Tag Archives: blog

Pure Imagination

After a long week, my boyfriend and I thought about cooking dinner for all of a minute before heading to the corner ramen place. While waiting for our order, the topic of conversation eventually landed on family. “He’s just so smart, so intelligent,” I gushed about my nephew in particular, “obsessed with science and facts; he’s just so knowledgeable about it all—“.

“Geez, when will people learn that all of that just comes down to curiosity,” my boyfriend countered.

“But…” I started, then paused, careful to choose my words, letting my brain chew on the idea instead. “I’m sorry, what?”

“Oh, I don’t mean it personally,” he stressed, “it’s just that nearly everyone says that about their kid. Don’t you remember being that age? How easy it was to be obsessed with something? I swear I knew the name of every dinosaur at that age,” he laughed.

He made an interesting point. I did remember being that age. Childhood was an actual thing growing up, not just something on TV. It was a time of tomato soup and grilled cheese sandwiches, and playing in the rain with galoshes and oversized umbrellas. From the crossing-guard to the principal, our school community was one of the best there was, contributing to a warmth carried in my heart to this day.  Bicycle rodeos and festivals were held during the fall, holiday pageants during the winter, reading achievement awards each month and student-vs.-teacher kickball games each summer. It was the ideal if not perfect environment for imagination and creativity.

Our waitress set two mugs of Sapporo on the table. My shoulders dropped. I did remember being that age. “But that doesn’t mean he’s not intelligent,” I said, my gaze meeting his, a suppression of mild annoyance.  “You’re totally right. Time will tell,” he remarked, and I perked up a bit. “But look,” he continued, “unless a kid is an actual prodigy — like, dabbling in quantam physics, speaking several languages, or writing symphonies — by hand — chances are they are just like any other kid.”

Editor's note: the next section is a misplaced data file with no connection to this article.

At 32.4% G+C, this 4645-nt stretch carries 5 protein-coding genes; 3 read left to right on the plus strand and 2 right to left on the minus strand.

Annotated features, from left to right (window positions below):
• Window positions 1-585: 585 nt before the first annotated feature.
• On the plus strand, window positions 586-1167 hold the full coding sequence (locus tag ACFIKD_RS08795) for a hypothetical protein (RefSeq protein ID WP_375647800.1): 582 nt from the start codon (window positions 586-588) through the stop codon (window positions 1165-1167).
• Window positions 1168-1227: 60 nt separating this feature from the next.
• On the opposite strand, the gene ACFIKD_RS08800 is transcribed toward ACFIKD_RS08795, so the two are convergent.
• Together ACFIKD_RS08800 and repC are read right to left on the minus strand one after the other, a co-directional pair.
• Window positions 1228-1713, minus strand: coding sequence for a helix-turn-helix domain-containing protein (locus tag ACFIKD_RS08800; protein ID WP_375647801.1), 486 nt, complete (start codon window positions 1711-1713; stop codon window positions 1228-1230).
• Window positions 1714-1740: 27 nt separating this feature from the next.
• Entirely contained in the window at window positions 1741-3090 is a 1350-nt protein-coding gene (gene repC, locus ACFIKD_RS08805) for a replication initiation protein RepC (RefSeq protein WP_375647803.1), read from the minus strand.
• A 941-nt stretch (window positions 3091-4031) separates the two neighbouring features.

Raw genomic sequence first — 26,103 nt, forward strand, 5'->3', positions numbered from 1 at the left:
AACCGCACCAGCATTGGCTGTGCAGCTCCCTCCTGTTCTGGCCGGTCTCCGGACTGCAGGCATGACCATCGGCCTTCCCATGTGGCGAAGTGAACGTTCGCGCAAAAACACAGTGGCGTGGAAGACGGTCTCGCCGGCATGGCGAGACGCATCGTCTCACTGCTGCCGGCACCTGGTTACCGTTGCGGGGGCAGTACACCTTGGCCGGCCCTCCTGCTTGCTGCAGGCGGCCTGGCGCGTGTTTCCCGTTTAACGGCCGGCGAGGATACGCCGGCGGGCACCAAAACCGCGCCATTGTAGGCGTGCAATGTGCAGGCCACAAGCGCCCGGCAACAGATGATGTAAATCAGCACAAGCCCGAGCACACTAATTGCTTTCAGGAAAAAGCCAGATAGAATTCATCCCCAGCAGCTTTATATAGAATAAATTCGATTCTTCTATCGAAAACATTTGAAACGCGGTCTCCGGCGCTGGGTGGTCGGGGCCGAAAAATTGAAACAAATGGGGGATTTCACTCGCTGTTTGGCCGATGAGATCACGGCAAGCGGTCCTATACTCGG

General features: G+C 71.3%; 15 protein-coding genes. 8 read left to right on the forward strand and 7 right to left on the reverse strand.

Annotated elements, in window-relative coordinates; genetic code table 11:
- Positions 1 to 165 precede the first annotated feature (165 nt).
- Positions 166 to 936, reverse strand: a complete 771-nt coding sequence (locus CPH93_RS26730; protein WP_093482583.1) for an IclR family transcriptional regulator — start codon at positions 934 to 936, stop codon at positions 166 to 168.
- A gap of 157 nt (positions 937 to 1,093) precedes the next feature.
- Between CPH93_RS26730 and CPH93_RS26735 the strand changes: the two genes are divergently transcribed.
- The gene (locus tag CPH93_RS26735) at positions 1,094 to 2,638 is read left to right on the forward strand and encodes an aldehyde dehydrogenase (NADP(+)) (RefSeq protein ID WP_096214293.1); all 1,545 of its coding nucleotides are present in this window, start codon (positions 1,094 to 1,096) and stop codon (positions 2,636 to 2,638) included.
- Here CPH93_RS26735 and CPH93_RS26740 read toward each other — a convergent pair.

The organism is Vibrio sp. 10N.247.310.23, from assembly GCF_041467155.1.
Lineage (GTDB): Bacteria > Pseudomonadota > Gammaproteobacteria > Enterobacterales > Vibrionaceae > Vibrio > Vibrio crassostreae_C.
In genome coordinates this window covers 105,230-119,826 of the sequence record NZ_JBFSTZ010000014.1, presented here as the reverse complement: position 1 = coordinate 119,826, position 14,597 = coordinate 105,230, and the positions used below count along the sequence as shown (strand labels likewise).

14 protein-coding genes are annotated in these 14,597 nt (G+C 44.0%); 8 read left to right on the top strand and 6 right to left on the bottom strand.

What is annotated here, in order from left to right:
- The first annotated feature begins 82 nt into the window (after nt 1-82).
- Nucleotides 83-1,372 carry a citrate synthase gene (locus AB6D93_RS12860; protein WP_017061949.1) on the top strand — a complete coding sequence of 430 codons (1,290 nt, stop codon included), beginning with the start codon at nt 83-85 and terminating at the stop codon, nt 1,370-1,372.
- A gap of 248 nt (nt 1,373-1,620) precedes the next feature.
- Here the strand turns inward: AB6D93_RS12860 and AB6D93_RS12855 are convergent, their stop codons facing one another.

His brain had digested the notion long ago. After about twenty good chews, my brain was ready to absorb it.

Sinking back into the booth, I could almost hear my mom, “You attended Spanish classes after lunch, completely fluent; even sang in the Spanish-language pageant in first grade. What happened?” I was considered gifted in school, earned money towards a scholarship in second grade, and and worked on the school newspaper after school. What did happen?

My boyfriend checked his email, disappearing from peripheral view. I should be happy, in particular that my nephew exists within an environment that allows for willful pre-pubescent fixations to run wild, especially before pesky hormone-related distractions creep in. I have a niece as well, and wonder if she’ll stare up at the birds in the middle of the playground at recess, aching to be on the other side of the chain link fence. I wondered if there’s anything to be done to keep such fancy afloat through the years. Having been on this side of the fence for longer than I’d care to admit, the wonderment hasn’t vanished, but it’s been more difficult to come by — until recently, this whimsy revival of sorts. I should be happy for the memories. But it makes sense that now, later in life, there’s no different in feeling concerning my ability.

So was I about to admit that my boyfriend was right? Everyone knows that there are only so many opportunities to do so while saving face. But this wasn’t one of those typical Mars-and-Venus situations.

“Yo, knock, knock. You alive in there?” he asked, smirking slightly.

Our food arrived, and I nodded. My brain was full, and my boyfriend was right. I didn’t fully admit it, but he got a punch in the card anyway. The thirteenth one’s for free.

Advertisements

Knowing Where Home Is

I visited my parents the other day, having found myself in the neighborhood following an early morning appointment in Reseda. Instead of making my way back to my little corner of La La Land as I normally do, I thought, why not?

Well, the typical answer to that question, at least on my end, has been, “We work different schedules”, “Traffic is terrible”, “They’re/I’m out of town, indisposed, too tired, etc. “, or “I don’t want to be a bother”, with the latter being an obstacle of the heart than an actuality.